It’s always risky mentioning anything about GLBT issues–damned if you do, damned if you don’t. I’ve previously written about my interactions with a lesbian, so I hope my occasional pressing ahead with GLBT concerns won’t be perceived as homophobic. Wherever you land morally on the GLBT spectrum, the topic is simply unavoidable.
With that caveat, in the January 2014 issue of First Things (pp. 3-4), Editor R.R. Reno weighs in his thoughts on the GLBT community and ENDA, i.e. the Employment Non-Discrimination Act:
…these days homosexuality isn’t much of a disadvantage. In some contexts it’s chic and popular. Moreover, gays and lesbians are very successful and well-placed throughout society. There’s no data about the sexual orientation or ‘gender identity’ of Ivy League professors, but anecdotal evidence suggests that they are dramatically overrepresented compared with the number of homosexuals in the general population.
I have no doubt that in many circumstances gays and lesbians fell put upon. A 2013 Pew study reports that 21 percent of LGBT respondents felt themselves discriminated against in hiring, pay, or promotion decisions. Sounds bad, but I’m virtually certain that obese individuals suffer discrimination at much higher rates. Smokers find themselves discriminated against in hiring and promotion decisions; white males complain about reverse discrimination. Everybody has a grievance, some imagined, others justified.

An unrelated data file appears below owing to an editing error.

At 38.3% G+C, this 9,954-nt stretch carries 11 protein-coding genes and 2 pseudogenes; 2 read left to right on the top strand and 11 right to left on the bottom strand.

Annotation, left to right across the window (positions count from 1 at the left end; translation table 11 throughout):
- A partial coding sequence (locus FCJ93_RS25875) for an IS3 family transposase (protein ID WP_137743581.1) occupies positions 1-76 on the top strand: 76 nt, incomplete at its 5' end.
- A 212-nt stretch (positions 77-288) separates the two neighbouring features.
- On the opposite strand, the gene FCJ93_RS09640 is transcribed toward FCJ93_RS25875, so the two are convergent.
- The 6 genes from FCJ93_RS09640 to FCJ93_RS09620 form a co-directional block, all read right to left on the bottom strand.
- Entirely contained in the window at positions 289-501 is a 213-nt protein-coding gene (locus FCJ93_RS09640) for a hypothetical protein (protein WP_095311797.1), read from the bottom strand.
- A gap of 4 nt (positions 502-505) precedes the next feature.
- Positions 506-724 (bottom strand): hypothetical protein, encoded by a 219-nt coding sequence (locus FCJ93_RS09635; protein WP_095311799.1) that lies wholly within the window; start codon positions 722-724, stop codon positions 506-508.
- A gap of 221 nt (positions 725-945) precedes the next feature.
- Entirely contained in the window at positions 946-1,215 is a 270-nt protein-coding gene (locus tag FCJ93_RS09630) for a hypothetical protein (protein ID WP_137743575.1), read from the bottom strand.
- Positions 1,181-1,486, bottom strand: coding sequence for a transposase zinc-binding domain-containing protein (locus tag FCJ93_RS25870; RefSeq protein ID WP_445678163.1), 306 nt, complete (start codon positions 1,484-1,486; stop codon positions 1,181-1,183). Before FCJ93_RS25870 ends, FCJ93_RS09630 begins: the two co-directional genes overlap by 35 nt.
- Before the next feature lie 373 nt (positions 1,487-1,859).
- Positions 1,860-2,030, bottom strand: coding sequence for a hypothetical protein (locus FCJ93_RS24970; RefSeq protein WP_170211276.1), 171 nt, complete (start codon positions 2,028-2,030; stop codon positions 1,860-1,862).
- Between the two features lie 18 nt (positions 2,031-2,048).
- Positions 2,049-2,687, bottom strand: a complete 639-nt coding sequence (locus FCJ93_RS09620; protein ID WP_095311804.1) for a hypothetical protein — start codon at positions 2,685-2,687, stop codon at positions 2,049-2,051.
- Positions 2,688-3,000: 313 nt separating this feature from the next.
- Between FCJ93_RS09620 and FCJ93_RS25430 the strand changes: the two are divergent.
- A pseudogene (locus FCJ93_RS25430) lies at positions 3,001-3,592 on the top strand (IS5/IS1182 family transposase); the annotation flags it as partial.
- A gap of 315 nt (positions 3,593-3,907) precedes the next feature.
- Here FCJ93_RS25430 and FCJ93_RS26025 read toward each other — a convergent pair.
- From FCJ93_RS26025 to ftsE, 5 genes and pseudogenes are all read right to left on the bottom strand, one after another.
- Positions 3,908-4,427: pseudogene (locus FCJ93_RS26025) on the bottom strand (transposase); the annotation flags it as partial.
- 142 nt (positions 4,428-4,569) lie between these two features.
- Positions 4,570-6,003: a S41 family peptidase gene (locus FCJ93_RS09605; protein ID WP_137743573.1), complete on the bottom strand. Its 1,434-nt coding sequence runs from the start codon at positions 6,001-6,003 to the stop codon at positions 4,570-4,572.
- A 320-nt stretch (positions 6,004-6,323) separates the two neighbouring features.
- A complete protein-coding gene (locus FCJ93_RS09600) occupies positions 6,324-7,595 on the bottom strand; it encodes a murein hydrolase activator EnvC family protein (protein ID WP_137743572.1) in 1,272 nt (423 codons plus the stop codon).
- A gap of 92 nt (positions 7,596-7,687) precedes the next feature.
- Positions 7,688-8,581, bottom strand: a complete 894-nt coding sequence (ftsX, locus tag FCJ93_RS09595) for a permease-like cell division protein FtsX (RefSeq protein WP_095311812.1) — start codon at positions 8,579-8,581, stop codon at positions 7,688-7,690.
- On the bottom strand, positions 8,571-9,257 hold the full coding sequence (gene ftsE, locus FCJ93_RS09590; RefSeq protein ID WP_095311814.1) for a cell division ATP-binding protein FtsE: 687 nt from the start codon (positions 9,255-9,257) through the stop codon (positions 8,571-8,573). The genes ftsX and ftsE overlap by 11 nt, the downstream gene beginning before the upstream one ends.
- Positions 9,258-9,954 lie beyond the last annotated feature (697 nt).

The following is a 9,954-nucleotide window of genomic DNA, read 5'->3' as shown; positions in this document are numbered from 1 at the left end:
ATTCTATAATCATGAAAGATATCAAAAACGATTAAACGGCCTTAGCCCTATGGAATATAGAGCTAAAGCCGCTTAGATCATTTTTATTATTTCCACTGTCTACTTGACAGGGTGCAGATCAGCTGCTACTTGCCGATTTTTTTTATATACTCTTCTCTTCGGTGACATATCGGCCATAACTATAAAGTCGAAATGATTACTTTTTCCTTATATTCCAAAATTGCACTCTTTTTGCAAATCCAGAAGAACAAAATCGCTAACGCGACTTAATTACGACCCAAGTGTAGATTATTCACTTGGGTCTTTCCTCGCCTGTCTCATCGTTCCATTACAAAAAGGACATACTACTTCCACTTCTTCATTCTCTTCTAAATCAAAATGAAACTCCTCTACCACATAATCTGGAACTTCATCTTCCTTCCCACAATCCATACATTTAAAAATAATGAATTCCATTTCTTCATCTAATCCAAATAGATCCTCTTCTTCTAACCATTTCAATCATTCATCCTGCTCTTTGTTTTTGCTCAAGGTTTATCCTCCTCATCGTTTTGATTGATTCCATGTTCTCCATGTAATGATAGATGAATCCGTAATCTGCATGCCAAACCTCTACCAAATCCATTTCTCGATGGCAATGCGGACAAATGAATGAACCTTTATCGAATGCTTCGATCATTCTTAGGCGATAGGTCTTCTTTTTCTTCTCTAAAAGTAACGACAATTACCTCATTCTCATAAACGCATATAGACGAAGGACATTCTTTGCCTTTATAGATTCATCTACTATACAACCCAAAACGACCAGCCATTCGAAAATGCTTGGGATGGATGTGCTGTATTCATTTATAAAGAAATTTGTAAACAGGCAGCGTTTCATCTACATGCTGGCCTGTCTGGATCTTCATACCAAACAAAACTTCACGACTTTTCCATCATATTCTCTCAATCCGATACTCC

It’s important to put the feelings of gays and lesbians (and others) into perspective. A different Pew study reports that 88 percent of black Americans believe they suffer from at least some discrimination, with 46 percent saying they suffer a lot. Some of the respondents may misconstrue disadvantage as discrimination, but the social reality is plain to see. Yes, affirmative action works well for the talented few. But for the vast majority it remains a great disadvantage to be born black in America. That can’t be said today about those born with homosexual attractions.
Whatever one thinks of gay marriage, one has to admit that ‘the great civil rights issue of our time’ addresses the needs of a very small number of people.
From this writer’s perspective, who lives in Minneapolis, MN (consistently one of the top gayest cities in the United States), has a fair amount of ongoing candid personal dialogue with gay colleagues, and is in the very beginning stages of starting a new church in Minneapolis, I can’t say I disagree.